CBD oil sales are exploding in Indiana. But how do you know what to buy? – Washington Times Herald

The sale of CBD oil has been legal in Indiana since March, and that’s good news for people looking for natural alternatives that may help with a slew of health issues such as anxiety, insomnia, depression and epileptic seizures.

But, the supplement’s new legal status should also come with a warning: buyer beware. Some CBD oil can be toxic and even cause a user to fail a drug test.

“There are a hundred companies out there selling this stuff, and there are a lot of scammers among those companies,” Dr. Gary Gettelfinger, who practices out of IU Health Pain Center in Bloomington and is a board-certified anesthesiologist and pain doctor.

He said he started giving patients the hemp-based product when it first became legal in Indiana to treat children with epilepsy. Since then, he’s provided the supplement to more than 500 patients.

And if there’s one thing he’s learned, it’s that not all CBD oil is created equal.

“There’s good stuff and there’s bad stuff,” Gettelfinger said. “Be aware that there’s a lot of stuff on the market that is straight junk.”

With the sale and production of CBD skyrocketing in Indiana and across the U.S., here are some tips to ensure you’re buying high-quality oil and not a rip-off product that doesn’t offer any health benefits.


Gettelfinger said hemp plants are sometimes grown on sites where there have been radiation spills or other industrial contamination because research has shown the plant pulls the toxins from the soil.

Although it’s a good use of the plant, it could also mean some of the hemp used in certain, low-quality CBD oils could contain plants that were grown on top of industrial spills and then harvested and sold to CBD-oil companies.

Gettelfinger said the only one way to ensure that isn’t the case when picking a product is to make sure it’s certified organic by the U.S. Department of Agriculture. Products that have the certification will usually advertise it on the label.


The Indiana law that took effect in March requires all CBD oil sold in the state to contain no more than 0.3 percent of THC, the psychoactive compound found in cannabis plants that, in large amounts, create a “high.”

Other regulations on the product kicked in earlier this month, including requirements that distributors and retailers label each bottle with a QR code – a scannable barcode that contains specific information about each product.

Those QR codes should ensure customers are getting CBD oil that contains only trace amounts of THC, but that doesn’t hold true if you order it online from out-of-state distributors, Gettelfinger said.

Oil that comes from states such as Colorado could contain much higher levels of THC that aren’t legal in Indiana, and could even lead consumers to fail a drug test. Gettelfinger said people who buy CBD oil online need to confirm the amount of THC it contains. Those who buy it off the shelf in the state can check the QR code.


Although CBD products are generally referred to as an oil, you don’t want an oily product, Gettelfinger said. He said oil-based products may only allow the body to absorb 6 to 10 percent of the actual CBD contained in it.

Instead, look for products that are water soluble, which allow the body to absorb up to 95 percent of the CBD.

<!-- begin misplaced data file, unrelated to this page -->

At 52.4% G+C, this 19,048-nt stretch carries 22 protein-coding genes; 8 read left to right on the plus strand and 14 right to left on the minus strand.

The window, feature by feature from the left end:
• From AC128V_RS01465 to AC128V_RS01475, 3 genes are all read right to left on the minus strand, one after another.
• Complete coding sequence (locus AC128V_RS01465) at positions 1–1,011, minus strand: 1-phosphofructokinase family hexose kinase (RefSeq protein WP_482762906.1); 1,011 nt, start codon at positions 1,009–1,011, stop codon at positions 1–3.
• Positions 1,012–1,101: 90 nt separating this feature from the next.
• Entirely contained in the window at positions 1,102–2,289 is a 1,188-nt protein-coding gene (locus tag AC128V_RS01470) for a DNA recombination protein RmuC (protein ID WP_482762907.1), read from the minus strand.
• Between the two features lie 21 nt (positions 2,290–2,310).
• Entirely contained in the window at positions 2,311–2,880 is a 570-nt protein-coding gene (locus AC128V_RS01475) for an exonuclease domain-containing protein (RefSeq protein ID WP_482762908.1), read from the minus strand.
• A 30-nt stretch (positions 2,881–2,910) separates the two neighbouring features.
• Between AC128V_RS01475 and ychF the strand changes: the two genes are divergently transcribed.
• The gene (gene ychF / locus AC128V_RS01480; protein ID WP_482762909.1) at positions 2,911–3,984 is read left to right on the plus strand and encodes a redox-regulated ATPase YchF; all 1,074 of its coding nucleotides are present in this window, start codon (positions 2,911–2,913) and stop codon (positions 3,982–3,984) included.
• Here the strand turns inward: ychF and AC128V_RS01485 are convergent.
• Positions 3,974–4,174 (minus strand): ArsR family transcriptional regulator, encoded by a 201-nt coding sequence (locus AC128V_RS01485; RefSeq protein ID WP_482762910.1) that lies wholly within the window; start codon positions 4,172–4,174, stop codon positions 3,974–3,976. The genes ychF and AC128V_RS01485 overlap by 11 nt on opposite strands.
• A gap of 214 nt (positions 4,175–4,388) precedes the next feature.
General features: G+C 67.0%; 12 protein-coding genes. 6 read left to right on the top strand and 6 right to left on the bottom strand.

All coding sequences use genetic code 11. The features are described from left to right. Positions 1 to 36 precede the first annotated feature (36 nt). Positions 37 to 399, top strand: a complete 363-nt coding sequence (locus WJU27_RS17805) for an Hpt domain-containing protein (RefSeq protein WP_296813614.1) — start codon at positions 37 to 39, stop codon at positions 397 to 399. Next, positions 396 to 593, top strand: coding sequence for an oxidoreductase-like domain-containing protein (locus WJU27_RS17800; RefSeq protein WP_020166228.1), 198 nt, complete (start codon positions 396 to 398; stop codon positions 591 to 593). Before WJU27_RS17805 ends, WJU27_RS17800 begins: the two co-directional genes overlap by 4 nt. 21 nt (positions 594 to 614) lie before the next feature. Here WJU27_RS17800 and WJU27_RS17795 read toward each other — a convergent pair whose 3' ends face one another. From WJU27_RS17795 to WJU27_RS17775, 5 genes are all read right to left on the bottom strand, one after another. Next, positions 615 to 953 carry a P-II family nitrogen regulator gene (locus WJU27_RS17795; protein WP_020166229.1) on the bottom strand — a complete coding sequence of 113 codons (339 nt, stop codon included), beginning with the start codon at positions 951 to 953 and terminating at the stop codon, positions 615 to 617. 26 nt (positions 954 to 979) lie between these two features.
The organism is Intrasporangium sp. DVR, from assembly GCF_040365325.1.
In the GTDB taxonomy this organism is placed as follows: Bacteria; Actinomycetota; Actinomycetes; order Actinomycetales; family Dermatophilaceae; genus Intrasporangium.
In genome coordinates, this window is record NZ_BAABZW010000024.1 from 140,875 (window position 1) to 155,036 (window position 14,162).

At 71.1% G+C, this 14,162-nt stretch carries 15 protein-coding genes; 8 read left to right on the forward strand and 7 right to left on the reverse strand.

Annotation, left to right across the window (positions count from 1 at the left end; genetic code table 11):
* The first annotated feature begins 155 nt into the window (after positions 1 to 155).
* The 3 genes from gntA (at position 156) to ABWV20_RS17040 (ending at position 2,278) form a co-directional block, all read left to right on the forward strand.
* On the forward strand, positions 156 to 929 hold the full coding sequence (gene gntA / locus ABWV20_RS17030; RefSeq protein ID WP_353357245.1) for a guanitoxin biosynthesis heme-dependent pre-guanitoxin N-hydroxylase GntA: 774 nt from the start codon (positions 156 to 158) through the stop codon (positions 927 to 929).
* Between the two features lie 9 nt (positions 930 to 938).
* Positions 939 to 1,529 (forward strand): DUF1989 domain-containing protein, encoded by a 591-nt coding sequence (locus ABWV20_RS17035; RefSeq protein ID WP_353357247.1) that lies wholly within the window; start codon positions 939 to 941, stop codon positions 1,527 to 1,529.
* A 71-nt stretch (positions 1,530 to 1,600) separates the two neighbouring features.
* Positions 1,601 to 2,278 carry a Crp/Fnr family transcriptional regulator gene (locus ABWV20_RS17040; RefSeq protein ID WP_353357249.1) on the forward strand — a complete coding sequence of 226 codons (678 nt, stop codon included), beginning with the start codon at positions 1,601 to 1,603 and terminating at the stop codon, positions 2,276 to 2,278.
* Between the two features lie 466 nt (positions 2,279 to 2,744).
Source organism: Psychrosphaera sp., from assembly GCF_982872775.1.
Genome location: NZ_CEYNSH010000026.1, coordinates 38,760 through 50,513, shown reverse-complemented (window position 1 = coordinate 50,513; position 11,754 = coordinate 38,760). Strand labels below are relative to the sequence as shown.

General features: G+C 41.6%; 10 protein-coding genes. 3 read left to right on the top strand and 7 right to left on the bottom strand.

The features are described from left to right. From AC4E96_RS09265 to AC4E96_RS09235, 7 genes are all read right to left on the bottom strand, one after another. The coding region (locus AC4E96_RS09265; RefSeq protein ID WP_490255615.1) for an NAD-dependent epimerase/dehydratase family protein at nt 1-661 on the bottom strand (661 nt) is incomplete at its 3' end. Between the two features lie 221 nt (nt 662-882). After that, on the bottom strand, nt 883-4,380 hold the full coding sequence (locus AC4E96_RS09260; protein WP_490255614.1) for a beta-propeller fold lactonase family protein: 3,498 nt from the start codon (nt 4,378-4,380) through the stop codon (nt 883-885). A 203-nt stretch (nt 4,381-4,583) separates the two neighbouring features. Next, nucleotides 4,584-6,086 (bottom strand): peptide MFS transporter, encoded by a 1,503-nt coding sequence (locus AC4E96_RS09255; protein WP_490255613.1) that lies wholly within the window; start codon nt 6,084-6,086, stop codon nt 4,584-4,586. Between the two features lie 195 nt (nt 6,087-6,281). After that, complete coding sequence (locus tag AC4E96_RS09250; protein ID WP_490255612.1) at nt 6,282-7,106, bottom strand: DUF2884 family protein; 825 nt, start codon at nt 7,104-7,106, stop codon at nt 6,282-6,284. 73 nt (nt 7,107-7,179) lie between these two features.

Gettelfinger said some companies sell expensive, oil-based products that contain 1,000 milligrams of CBD. But with the low absorption rate, your body may actually only be getting less than 100 milligrams. A water-soluble product with just 500 milligrams of CBD, on the other hand, will provide more CBD to the body.

He said an easy way to check if CBD is oil-based is to put a small amount in a cup and water and see if it’s absorbed. If it separates from the water, it has too much oil.


Hemp oil can be purchased as CBD isolate or full-spectrum CBD, which means it contains all the other cannabinoids found in the hemp plant such as CBN (cannabinol), CBG (cannabigerol) and THCV (tetrahydrocannabivarin).

CBD isolate, on the other hand, is only purified CBD that has been extracted from the hemp plant and isolated from the other cannabinoids.

Gettelfinger recommended buying full-spectrum CBD, since the other strains of the plant can also have health benefits. Some products also add vitamins, minerals, fatty acids and other supplements to boost the range of health benefits the products offers.


A report issued earlier this year by the World Health Organization (WHO) found there are no adverse health outcomes to CBD, and it has legitimate medical applications. According to the report, naturally occurring CBD is safe and well tolerated in humans, and is not associated with any negative public health effects.

But, Gettelfinger said, there are still some instances in which he does not prescribe CBD oil. He said he doesn’t give it to pregnant women or those who have had organ transplant, since it could cause complications with the body accepting a new organ.

The U.S. Food and Drug Administration has not approved CBD for the treatment of any condition. Gettelfinger also qualified that the oil is a supplement that is not intended to diagnose, treat or cure any disease of any symptom of a disease.

Even so, he said, he’s seen CBD products provide huge health benefits to his patients and recommended people give it a try to help with health issues such as depression, anxiety and insomnia – just make sure it’s a safe, high-quality product.

“You just have to try it to see if it’s going to work for you,” Gettelfinger said. “ … If you can afford it, and you get a good product and it has a QR code, it’s worth giving it a try.”

Source: http://www.washtimesherald.com/news/cbd-oil-sales-are-exploding-in-indiana-but-how-do/article_db475e10-7c91-5331-89da-158c57068b6d.html

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